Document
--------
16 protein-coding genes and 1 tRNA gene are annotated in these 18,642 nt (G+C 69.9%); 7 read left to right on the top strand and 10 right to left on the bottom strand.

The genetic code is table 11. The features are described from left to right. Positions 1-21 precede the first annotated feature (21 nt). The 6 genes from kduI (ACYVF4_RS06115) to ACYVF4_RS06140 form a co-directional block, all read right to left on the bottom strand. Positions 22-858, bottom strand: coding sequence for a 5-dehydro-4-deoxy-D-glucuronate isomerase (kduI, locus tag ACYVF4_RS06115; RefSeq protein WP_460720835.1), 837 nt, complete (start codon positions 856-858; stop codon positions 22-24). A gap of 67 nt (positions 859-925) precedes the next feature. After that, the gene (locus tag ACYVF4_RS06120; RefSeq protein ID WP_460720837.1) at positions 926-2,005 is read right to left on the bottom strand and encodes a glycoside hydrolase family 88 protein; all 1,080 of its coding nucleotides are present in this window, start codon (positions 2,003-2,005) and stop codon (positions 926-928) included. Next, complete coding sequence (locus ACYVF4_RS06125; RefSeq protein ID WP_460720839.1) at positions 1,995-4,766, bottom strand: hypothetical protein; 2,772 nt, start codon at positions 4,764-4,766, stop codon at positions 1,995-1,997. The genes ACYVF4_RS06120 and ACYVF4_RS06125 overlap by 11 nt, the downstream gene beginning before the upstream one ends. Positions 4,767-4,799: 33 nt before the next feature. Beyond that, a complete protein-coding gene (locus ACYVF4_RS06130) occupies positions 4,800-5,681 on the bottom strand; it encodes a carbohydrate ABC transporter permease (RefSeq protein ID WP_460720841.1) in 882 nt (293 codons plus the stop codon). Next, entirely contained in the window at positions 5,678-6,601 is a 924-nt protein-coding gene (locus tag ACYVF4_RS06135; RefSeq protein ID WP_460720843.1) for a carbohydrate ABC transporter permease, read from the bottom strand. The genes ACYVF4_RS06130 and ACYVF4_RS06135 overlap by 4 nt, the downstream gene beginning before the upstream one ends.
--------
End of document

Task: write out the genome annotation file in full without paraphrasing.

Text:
16 protein-coding genes and 1 tRNA gene are annotated in these 18,642 nt (G+C 69.9%); 7 read left to right on the top strand and 10 right to left on the bottom strand.

The genetic code is table 11. The features are described from left to right. Positions 1-21 precede the first annotated feature (21 nt). The 6 genes from kduI (ACYVF4_RS06115) to ACYVF4_RS06140 form a co-directional block, all read right to left on the bottom strand. Positions 22-858, bottom strand: coding sequence for a 5-dehydro-4-deoxy-D-glucuronate isomerase (kduI, locus tag ACYVF4_RS06115; RefSeq protein WP_460720835.1), 837 nt, complete (start codon positions 856-858; stop codon positions 22-24). A gap of 67 nt (positions 859-925) precedes the next feature. After that, the gene (locus tag ACYVF4_RS06120; RefSeq protein ID WP_460720837.1) at positions 926-2,005 is read right to left on the bottom strand and encodes a glycoside hydrolase family 88 protein; all 1,080 of its coding nucleotides are present in this window, start codon (positions 2,003-2,005) and stop codon (positions 926-928) included. Next, complete coding sequence (locus ACYVF4_RS06125; RefSeq protein ID WP_460720839.1) at positions 1,995-4,766, bottom strand: hypothetical protein; 2,772 nt, start codon at positions 4,764-4,766, stop codon at positions 1,995-1,997. The genes ACYVF4_RS06120 and ACYVF4_RS06125 overlap by 11 nt, the downstream gene beginning before the upstream one ends. Positions 4,767-4,799: 33 nt before the next feature. Beyond that, a complete protein-coding gene (locus ACYVF4_RS06130) occupies positions 4,800-5,681 on the bottom strand; it encodes a carbohydrate ABC transporter permease (RefSeq protein ID WP_460720841.1) in 882 nt (293 codons plus the stop codon). Next, entirely contained in the window at positions 5,678-6,601 is a 924-nt protein-coding gene (locus tag ACYVF4_RS06135; RefSeq protein ID WP_460720843.1) for a carbohydrate ABC transporter permease, read from the bottom strand. The genes ACYVF4_RS06130 and ACYVF4_RS06135 overlap by 4 nt, the downstream gene beginning before the upstream one ends.